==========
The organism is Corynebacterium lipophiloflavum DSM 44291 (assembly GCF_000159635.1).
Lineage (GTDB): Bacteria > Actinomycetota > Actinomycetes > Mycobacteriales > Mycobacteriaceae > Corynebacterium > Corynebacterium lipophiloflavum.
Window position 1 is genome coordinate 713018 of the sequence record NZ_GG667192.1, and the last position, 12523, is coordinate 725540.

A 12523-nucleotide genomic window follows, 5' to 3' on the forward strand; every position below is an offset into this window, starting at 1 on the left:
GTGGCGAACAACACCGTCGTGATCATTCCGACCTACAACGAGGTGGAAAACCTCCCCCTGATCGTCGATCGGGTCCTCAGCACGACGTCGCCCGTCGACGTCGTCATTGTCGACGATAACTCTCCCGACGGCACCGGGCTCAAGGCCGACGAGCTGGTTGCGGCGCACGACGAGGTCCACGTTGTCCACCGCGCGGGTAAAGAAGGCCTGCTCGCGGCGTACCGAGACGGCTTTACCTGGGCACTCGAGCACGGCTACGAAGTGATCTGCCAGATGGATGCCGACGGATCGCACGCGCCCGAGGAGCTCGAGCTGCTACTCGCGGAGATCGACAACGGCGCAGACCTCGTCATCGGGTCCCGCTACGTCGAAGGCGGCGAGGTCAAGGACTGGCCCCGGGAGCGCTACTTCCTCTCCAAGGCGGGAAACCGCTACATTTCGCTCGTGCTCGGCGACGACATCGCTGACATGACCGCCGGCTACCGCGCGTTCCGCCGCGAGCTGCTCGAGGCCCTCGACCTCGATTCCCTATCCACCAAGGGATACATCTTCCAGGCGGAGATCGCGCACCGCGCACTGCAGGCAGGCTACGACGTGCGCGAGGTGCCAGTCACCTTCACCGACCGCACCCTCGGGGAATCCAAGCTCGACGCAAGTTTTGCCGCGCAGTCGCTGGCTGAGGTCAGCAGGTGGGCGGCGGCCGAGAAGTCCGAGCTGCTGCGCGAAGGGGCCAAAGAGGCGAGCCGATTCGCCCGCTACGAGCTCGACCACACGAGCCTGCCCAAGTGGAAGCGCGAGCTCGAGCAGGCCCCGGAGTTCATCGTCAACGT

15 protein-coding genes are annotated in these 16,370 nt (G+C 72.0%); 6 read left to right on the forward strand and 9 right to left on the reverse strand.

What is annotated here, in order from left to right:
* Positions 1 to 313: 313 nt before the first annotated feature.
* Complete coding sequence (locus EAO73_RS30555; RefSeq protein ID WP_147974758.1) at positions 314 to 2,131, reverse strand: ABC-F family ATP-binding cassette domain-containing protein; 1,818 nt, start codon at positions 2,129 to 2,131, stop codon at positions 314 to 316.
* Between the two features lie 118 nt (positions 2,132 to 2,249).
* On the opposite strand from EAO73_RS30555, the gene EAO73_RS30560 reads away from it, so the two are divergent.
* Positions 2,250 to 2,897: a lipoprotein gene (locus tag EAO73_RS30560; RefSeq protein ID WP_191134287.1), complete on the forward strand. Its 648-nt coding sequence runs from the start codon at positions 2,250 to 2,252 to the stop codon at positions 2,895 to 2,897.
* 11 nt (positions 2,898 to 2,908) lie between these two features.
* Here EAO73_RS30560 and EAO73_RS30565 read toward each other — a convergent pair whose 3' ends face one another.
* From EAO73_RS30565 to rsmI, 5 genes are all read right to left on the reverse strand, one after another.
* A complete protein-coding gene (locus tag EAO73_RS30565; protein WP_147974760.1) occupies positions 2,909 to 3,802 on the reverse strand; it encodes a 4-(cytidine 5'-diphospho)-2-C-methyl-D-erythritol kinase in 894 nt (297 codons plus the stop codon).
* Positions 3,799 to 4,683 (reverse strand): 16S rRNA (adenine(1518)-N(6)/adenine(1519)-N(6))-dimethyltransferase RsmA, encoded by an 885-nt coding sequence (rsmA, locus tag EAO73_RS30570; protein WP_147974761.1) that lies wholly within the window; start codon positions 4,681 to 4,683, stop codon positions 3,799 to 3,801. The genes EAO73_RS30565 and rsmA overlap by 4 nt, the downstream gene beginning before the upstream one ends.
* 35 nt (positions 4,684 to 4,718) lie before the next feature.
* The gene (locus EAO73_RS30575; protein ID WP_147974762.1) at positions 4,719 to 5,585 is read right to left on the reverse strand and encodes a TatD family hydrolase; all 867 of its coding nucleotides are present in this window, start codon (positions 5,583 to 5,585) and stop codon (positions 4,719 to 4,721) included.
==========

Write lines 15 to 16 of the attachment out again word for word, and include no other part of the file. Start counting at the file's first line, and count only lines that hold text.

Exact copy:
* From EAO73_RS30565 to rsmI, 5 genes are all read right to left on the reverse strand, one after another.
* A complete protein-coding gene (locus tag EAO73_RS30565; protein WP_147974760.1) occupies positions 2,909 to 3,802 on the reverse strand; it encodes a 4-(cytidine 5'-diphospho)-2-C-methyl-D-erythritol kinase in 894 nt (297 codons plus the stop codon).